Inglewood 59 Churchill Avenue Strathfield

‘Inglewood’ 59 Churchill Avenue Strathfield

By Cathy Jones

Churchill Avenue Strathfield is located between The Boulevarde and Homebush Road. Part of this street is located in the Strathfield Town Centre. The construction of Raw Square, in the late 1960s, had the effect of bisecting the residential area of Churchill Avenue from Strathfield CBD.

Churchill Avenue was originally known as ‘The Avenue’. The name was changed due to duplication with a street with the same name in Homebush. The name Churchill was adopted after World War II and named after British Wartime Prime Minister, Winston Churchill.

Churchill Avenue, between Elva Street and Homebush Road contains primarily Federation styled buildings. The relatively late development of this estate occurred, because the much of the land was considered unusable due to the presence of a large watercourse, created by overflow water from Powells Creek (which runs at nearby Elva Street and finishes at Strathfield Square).

Most of the houses in Churchill Avenue were built in the early 1900s. The area between Elva Street and Homebush Road was listed as a heritage conservation area in 1987 in Strathfield Council’s Local Environmental Plan.

59 Churchill Ave Strathfield is built on a 1903 subdivision that was marketed as the ‘Kings Estate’.  The estate was subdivided by Robert Joshua King (d.1934) and Mary Ann Balmain (d.1943), the wife of surveyor and Town Clerk of Strathfield Council, John Hope Balmain.  The Kings Estate created the western end of Churchill Avenue (then called The Avenue), Redmyre Road (part) and Homebush Road (part).

Local prolific builder John Lyon Gardiner purchased Lot 13 in March 1906. Gardiner was responsible for building many Federation styled houses during this period in streets such as Churchill Avenue, Redmyre Road and Albert Road.  It is likely Gardiner built this house, named Gardenia, before selling to James Alfred Booth, a tea merchant and importer. The house was then sold to Sarah Marchett (d.1939) wife of William Matchett (1862-1932), a grazier, who retained ownership until the sale of the house in 1941 after their deaths. The Matchetts lived at Gardenia until 1913 and then rented the house.  Occupants of the house included Randolph Nott (1914-1916), James Kennedy (1917-1927), William Ruston (1928-1929) and Charles Hely (1930-1932). During Kennedy’s occupancy, the house was renamed ‘Inglewood’.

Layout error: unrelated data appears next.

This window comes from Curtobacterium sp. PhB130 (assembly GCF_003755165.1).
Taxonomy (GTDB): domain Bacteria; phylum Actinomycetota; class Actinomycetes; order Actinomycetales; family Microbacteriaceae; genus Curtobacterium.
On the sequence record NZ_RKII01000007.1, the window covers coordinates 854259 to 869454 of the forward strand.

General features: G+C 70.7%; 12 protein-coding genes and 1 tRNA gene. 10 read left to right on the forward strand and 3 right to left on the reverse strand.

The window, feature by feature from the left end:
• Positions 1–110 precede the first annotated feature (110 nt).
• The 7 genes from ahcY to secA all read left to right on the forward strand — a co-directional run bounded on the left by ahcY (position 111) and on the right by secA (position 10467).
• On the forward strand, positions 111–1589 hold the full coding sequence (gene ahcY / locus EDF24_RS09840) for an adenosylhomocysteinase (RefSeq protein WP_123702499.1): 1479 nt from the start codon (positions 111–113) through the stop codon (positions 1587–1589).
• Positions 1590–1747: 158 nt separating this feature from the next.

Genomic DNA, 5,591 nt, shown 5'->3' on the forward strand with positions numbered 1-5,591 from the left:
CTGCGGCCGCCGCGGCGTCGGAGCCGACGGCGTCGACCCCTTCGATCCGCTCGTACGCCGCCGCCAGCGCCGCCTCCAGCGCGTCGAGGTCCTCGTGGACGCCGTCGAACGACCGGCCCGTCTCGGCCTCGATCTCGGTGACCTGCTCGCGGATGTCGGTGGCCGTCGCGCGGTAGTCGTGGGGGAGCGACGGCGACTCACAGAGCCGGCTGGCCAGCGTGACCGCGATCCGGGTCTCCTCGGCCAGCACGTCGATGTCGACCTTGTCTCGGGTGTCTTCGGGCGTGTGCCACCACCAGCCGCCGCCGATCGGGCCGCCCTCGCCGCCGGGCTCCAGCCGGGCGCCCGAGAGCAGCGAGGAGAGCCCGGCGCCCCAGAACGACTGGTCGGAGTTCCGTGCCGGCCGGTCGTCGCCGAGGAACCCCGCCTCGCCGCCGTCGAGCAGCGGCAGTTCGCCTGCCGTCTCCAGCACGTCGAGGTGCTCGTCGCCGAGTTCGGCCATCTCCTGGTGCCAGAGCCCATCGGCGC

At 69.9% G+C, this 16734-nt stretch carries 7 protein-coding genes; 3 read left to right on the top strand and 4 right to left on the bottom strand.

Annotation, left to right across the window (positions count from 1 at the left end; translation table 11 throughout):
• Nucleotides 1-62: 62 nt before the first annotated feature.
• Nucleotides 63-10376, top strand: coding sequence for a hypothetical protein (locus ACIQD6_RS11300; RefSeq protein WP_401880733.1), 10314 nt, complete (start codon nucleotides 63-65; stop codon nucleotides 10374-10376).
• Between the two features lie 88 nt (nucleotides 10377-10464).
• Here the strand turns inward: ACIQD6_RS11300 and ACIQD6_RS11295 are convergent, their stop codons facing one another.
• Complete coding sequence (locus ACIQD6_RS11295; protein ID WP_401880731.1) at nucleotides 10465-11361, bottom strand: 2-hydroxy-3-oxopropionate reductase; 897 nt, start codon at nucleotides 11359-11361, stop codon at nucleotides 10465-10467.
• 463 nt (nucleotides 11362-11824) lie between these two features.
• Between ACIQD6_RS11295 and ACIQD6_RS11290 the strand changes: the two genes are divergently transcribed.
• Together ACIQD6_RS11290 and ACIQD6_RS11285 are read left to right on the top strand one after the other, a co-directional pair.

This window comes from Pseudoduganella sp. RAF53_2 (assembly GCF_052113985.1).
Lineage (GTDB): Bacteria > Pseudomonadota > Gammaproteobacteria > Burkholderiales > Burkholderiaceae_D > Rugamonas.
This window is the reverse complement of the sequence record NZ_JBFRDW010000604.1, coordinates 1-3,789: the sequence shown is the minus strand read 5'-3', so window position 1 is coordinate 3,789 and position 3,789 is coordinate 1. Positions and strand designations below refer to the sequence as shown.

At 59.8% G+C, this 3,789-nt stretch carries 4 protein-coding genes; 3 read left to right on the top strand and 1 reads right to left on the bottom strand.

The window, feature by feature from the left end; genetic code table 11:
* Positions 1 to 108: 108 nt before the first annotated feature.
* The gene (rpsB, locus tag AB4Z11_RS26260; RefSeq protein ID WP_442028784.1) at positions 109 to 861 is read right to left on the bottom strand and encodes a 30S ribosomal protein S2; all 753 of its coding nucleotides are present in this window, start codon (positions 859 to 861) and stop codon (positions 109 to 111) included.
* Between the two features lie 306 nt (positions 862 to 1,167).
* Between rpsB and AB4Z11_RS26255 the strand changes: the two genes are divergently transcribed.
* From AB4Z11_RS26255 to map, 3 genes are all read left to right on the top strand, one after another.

William Matchett was a pastoralist  and owner of Borambil station as well as other smaller stations.  He was one of NSW’s wealthiest men and left an estate valued at £588 538 at his death in 1932, the height of the Great Depression.  Matchett later resided at ‘Kelmswood’ 86 Redmyre Road where he died.  He was the grandfather of Sonia Hopkins, later Lady McMahon, wife of Sir William McMahon, Prime Minister of Australia.

In 1941, the house was sold to James McGirr (1890-1957).  McGirr served as NSW Premier and Colonial Treasurer from 1947 to 1952, and was an elected Member of the Legislative Assembly from 1922 to 1952 resenting the Australian Labor Party.  He was born in Parkes NSW and attended Sydney University and graduated with a degree in Pharmaceutical Chemistry.  He worked as a pharmacist before entering politics. He was elected Member for Cootamundra from 1922 to 1925, Cumberland 1925-1927, Bankstown 1927-1950 and Liverpool 1950-1952. Following his resignation as NSW Premier, he served as President of the Maritime Services Board 1952-1955. McGirr became Premier in the difficult period of post-WWII reconstruction.  McGirr established the new Housing Commission and the ‘Homes for the People’ program which resulted in the largest home building program in NSW to meet the needs of the growing population in NSW. McGirr also introduced the 40 hour week and long service leave in NSW.

McGirr’s funeral was held at St Martha’s Catholic Church Strathfield and he was buried in his birthplace of Parkes NSW.

After the death of McGirr, the house passed to his widow Valerie (1904-2000).

References

 1957 ‘DEATH OF EX-PREMIER’, The Biz (Fairfield, NSW : 1928 – 1972), 30 October, p. 15. , viewed 12 Jul 2020, http://nla.gov.au/nla.news-article189941570

1929 ‘MR. J. A. BOOTH DEAD’, Evening News (Sydney, NSW : 1869 – 1931), 1 April, p. 5. , viewed 10 Jul 2020, http://nla.gov.au/nla.news-article118779245

Rubenstein, W, The All-time Australian 200 Rich List, Allen & Unwin/BRW, 2004.

Land Title searches, NSW Land and Property Information

Society of Australian Genealogists, 2002, Rookwood Cemetery Transcriptions (electronic resource)

Sands Sydney and Suburbs Directory 1881-1933

 

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